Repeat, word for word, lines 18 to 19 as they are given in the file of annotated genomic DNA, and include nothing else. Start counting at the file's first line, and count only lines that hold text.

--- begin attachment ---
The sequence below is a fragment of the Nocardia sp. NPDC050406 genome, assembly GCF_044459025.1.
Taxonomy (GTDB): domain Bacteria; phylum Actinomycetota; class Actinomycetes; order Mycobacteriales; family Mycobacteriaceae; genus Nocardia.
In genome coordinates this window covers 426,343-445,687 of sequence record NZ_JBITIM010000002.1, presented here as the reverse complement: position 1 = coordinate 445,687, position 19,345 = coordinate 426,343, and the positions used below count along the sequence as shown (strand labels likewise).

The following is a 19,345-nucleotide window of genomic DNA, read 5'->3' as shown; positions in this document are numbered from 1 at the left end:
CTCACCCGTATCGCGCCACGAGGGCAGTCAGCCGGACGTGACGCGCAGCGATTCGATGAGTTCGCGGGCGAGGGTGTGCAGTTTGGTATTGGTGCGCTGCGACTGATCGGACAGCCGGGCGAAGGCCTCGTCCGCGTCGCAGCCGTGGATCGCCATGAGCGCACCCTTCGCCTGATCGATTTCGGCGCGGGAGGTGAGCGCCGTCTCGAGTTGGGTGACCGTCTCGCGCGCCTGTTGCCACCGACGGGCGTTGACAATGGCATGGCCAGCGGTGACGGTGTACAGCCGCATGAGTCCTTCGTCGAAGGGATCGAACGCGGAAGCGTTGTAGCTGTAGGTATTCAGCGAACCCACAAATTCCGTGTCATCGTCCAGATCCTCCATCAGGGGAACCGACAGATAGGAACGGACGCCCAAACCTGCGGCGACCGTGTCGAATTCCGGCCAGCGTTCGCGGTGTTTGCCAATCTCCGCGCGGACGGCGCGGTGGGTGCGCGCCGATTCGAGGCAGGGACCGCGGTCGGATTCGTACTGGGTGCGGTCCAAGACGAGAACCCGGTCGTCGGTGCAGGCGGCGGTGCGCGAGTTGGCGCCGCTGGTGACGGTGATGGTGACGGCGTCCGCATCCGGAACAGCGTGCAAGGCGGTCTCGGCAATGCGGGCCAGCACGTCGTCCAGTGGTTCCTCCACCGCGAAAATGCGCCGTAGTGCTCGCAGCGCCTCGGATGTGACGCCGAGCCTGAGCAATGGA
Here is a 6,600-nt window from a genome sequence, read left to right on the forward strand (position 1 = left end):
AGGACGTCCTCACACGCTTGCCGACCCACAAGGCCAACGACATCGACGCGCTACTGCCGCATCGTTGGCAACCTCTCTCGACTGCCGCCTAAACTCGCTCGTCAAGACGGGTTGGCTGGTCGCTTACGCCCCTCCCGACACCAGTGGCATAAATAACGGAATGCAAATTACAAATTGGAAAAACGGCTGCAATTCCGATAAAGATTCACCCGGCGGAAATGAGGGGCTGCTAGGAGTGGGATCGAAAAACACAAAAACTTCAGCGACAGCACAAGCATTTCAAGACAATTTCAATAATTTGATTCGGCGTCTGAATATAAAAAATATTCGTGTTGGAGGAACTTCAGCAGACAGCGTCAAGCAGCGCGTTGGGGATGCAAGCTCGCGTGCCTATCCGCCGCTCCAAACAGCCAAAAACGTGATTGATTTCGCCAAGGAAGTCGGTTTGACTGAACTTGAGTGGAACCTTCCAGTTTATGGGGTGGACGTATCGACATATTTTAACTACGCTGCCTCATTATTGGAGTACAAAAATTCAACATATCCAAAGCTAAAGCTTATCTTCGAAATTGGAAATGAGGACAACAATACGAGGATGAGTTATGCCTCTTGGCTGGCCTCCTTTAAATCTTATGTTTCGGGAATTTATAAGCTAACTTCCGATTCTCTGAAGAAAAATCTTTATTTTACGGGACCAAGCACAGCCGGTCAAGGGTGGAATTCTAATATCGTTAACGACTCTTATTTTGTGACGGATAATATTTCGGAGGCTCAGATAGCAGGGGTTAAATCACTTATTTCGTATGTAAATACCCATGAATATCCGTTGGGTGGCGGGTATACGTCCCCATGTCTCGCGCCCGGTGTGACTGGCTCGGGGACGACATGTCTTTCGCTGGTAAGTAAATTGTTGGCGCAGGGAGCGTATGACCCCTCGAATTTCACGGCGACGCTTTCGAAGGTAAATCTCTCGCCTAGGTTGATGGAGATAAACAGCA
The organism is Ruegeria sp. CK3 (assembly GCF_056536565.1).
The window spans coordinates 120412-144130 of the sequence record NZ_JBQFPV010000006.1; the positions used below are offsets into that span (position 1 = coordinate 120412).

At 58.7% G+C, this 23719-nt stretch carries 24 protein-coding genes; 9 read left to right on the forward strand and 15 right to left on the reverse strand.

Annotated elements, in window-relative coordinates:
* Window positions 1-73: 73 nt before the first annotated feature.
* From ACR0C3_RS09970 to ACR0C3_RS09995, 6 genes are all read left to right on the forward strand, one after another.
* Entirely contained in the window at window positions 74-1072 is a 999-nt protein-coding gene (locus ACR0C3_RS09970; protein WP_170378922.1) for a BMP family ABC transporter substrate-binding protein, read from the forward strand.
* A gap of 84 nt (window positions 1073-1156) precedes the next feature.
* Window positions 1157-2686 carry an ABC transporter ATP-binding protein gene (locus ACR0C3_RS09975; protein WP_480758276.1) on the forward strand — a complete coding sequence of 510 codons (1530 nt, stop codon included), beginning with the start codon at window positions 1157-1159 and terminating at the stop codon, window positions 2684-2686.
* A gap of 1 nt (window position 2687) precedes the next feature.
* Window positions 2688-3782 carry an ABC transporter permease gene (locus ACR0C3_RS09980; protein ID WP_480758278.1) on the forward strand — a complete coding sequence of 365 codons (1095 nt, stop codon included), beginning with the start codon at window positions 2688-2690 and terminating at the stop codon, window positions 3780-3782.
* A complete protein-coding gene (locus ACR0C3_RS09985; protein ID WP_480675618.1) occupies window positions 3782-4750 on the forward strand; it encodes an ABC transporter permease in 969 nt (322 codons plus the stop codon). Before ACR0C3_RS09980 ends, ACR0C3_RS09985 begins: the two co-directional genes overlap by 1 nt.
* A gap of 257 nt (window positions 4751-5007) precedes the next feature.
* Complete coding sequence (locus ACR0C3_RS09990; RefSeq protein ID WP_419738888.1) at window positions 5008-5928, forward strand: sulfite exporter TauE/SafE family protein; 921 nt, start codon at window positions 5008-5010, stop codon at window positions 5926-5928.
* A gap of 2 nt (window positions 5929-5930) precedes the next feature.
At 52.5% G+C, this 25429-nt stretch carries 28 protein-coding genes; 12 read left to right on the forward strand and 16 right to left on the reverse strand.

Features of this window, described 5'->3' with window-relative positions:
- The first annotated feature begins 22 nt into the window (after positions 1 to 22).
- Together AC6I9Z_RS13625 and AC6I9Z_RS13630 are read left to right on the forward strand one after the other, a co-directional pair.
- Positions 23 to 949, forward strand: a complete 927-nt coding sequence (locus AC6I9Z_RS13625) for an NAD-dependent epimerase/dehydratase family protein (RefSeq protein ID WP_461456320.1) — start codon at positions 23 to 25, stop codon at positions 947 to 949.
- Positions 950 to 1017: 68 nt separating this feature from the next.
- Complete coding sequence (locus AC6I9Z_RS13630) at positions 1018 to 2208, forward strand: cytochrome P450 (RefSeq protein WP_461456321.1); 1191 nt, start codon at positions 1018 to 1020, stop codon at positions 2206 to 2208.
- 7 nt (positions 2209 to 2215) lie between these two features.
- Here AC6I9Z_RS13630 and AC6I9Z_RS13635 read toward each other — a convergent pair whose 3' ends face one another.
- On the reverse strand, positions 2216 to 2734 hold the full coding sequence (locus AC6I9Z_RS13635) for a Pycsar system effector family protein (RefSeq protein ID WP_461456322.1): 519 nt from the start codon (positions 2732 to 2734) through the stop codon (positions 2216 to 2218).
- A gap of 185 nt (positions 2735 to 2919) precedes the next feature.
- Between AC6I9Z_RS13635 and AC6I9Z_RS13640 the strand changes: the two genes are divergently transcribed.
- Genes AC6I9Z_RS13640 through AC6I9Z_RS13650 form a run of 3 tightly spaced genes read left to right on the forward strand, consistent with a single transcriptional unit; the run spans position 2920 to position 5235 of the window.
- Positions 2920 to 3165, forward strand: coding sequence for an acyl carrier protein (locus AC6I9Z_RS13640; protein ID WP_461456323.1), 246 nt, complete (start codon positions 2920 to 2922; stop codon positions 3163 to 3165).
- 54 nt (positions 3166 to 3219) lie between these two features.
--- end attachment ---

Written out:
* Window positions 2688-3782 carry an ABC transporter permease gene (locus ACR0C3_RS09980; protein ID WP_480758278.1) on the forward strand — a complete coding sequence of 365 codons (1095 nt, stop codon included), beginning with the start codon at window positions 2688-2690 and terminating at the stop codon, window positions 3780-3782.
* A complete protein-coding gene (locus ACR0C3_RS09985; protein ID WP_480675618.1) occupies window positions 3782-4750 on the forward strand; it encodes an ABC transporter permease in 969 nt (322 codons plus the stop codon). Before ACR0C3_RS09980 ends, ACR0C3_RS09985 begins: the two co-directional genes overlap by 1 nt.